Are Danish mothers evil?


The general Scandinavian view of maternal employment and daycare is that it has a positive influence on the child, as long as the child does not spend too much time in daycare (more than 30-40 hours per week). In international literature, however, findings point towards mothers staying at home for the first four years of a child’s life as providing better cognitive and non-cognitive outcomes for the child. Does this mean that Danish mothers are evil?

This is the overall question SFI researchers in collaboration with researchers from Cornell University will try to answer. On the basis of Danish data, the researchers will identify the causality between maternal employment and the cognitive development on children at age 15. Does maternal employment affect children’s cognitive development and, if so, how? In contrast to the international findings, the researchers expect to find positive short-run effects of female employment on child cognitive development because of the Danish context, i.e. in Denmark, 84 percent of partnered mothers and 69 percent of single mothers are employed, compared to 68 percent and 66 percent respectively in the US. Furthermore, the researchers will test for long-run effects, which has only been done in very few studies.

More specifically, the researchers will analyse the effects of maternal employment in the first three years after giving birth on the cognitive development of offspring at age 15. They will estimate three models to test the causal relationship between the employment of women in Denmark and the cognitive development of their children. Using data on women with more than one child, they will estimate a simple OLS model, a maternal-fixed-effects model and an IV model on Danish register data provided by Statistics Denmark. The researchers will use differences in unemployment in Danish municipalities as an instrument for maternal employment. Testing three different models will give hard evidence on the robustness of the causation.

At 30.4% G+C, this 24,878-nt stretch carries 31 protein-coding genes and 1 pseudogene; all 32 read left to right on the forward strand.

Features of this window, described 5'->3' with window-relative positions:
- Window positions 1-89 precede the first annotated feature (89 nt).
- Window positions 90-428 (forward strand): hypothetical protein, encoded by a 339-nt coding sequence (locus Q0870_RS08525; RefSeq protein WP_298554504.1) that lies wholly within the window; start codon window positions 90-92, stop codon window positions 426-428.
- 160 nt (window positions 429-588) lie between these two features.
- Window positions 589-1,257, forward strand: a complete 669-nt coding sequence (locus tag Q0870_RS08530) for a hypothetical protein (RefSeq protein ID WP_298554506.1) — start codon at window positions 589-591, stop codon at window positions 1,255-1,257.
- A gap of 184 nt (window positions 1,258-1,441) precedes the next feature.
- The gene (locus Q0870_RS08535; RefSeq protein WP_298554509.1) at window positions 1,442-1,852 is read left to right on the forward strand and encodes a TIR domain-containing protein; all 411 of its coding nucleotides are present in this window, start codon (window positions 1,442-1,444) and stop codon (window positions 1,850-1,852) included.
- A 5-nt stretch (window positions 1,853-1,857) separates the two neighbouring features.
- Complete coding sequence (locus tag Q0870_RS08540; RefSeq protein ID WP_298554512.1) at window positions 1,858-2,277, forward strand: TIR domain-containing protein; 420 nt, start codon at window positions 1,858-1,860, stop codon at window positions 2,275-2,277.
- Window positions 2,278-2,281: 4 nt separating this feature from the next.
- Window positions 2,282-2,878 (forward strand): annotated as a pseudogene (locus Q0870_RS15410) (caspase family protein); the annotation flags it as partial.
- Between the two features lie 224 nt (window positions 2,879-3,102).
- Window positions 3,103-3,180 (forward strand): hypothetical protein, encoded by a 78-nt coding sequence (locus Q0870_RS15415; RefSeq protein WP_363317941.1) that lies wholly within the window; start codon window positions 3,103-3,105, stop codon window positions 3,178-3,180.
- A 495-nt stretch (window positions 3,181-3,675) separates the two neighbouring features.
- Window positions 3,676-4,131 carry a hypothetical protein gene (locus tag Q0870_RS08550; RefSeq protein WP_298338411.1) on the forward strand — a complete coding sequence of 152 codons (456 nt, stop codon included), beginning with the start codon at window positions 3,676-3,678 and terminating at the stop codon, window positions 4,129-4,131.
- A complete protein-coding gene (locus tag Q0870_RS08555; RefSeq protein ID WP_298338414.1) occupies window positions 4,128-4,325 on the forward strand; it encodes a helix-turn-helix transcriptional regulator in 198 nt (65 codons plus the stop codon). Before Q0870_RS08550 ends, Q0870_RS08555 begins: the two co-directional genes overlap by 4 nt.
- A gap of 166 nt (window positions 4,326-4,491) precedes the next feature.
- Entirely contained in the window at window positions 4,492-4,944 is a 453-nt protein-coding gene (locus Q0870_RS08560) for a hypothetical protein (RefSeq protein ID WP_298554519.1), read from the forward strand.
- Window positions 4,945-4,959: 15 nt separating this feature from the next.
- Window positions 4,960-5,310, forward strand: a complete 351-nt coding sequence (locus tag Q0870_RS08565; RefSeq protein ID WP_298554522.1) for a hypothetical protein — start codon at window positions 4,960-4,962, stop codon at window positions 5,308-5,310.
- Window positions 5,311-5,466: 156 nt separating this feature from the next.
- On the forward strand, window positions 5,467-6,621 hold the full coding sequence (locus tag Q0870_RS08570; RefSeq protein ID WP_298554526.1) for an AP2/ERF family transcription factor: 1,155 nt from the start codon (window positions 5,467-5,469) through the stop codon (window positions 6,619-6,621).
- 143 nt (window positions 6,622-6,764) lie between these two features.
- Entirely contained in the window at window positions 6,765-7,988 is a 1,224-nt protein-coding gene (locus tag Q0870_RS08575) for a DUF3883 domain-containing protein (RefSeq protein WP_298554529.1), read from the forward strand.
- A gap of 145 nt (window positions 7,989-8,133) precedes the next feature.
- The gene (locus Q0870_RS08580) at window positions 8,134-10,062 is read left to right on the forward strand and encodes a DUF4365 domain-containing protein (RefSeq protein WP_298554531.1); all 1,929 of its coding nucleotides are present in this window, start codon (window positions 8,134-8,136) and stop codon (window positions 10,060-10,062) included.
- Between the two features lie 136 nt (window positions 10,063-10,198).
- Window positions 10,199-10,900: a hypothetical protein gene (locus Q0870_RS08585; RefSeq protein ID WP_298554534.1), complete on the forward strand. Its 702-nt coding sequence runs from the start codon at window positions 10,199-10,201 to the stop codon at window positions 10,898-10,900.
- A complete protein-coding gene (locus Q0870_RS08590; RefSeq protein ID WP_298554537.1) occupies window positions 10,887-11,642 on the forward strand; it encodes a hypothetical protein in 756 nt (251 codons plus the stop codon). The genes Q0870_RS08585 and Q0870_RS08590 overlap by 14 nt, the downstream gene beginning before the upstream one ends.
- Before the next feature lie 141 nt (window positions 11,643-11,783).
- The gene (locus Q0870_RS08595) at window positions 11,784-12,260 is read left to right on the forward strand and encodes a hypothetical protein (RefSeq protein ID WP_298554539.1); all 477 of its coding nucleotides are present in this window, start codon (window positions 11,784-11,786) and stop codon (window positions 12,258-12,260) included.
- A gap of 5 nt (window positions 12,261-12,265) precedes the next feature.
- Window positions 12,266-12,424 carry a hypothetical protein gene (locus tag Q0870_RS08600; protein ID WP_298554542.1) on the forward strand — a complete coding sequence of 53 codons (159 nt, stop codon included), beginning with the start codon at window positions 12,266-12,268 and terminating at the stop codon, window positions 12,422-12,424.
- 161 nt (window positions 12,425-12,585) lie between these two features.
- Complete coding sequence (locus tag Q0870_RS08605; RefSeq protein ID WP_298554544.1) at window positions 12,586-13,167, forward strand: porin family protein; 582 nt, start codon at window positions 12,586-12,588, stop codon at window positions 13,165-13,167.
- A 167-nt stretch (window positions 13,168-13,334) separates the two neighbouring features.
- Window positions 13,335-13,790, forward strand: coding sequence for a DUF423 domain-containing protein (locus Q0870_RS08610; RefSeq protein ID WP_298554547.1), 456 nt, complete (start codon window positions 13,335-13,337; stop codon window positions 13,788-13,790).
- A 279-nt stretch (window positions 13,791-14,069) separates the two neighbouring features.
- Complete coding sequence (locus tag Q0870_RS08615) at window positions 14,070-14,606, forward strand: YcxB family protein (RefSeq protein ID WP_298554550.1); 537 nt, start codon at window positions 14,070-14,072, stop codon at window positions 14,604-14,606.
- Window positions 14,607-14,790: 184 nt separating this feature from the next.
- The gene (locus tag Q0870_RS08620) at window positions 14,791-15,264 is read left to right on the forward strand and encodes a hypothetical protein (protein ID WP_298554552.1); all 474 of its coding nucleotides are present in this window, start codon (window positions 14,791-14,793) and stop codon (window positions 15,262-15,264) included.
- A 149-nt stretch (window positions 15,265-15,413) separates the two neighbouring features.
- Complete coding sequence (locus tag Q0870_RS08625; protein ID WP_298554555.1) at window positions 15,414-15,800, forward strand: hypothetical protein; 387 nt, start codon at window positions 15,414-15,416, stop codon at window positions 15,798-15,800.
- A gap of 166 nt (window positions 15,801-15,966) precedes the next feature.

After identifying the causality on register data, the researchers will use the Danish Longitudinal Survey of Children born in 1995 (DALSC) provided by SFI to underline their results. Drawing on survey data, the researchers will again test the causality on the new dataset using IV estimation. Having established the causation, DALSC will provide information on the mechanisms behind the connection. How do full-time working mothers bring up their children in comparison to mothers who work less? How does employment affect the children? From the survey the researchers will also look into non-cognitive outcomes such as health and general well-being.

The research will not only add new information to the literature on female employment and child outcomes, but also provide new information for politicians internationally on how to build their family policies in the future.

The four researchers on the project are Rachel Dunifon, Associate Professor at Cornell University, Sean Nicholson, Professor at Cornell University and SFI researchers Lisbeth Palmhøj Nielsen and Anne Toft Hansen.

The collaboration between Cornell Professor Sean Nicholson and SFI researchers was established through the SFI Guest Program. During Sean Nicholson’s stay, the researchers were able to outline the two articles and Lisbeth Palmhøj Nielsen will be spending the next six weeks at Cornell University. 

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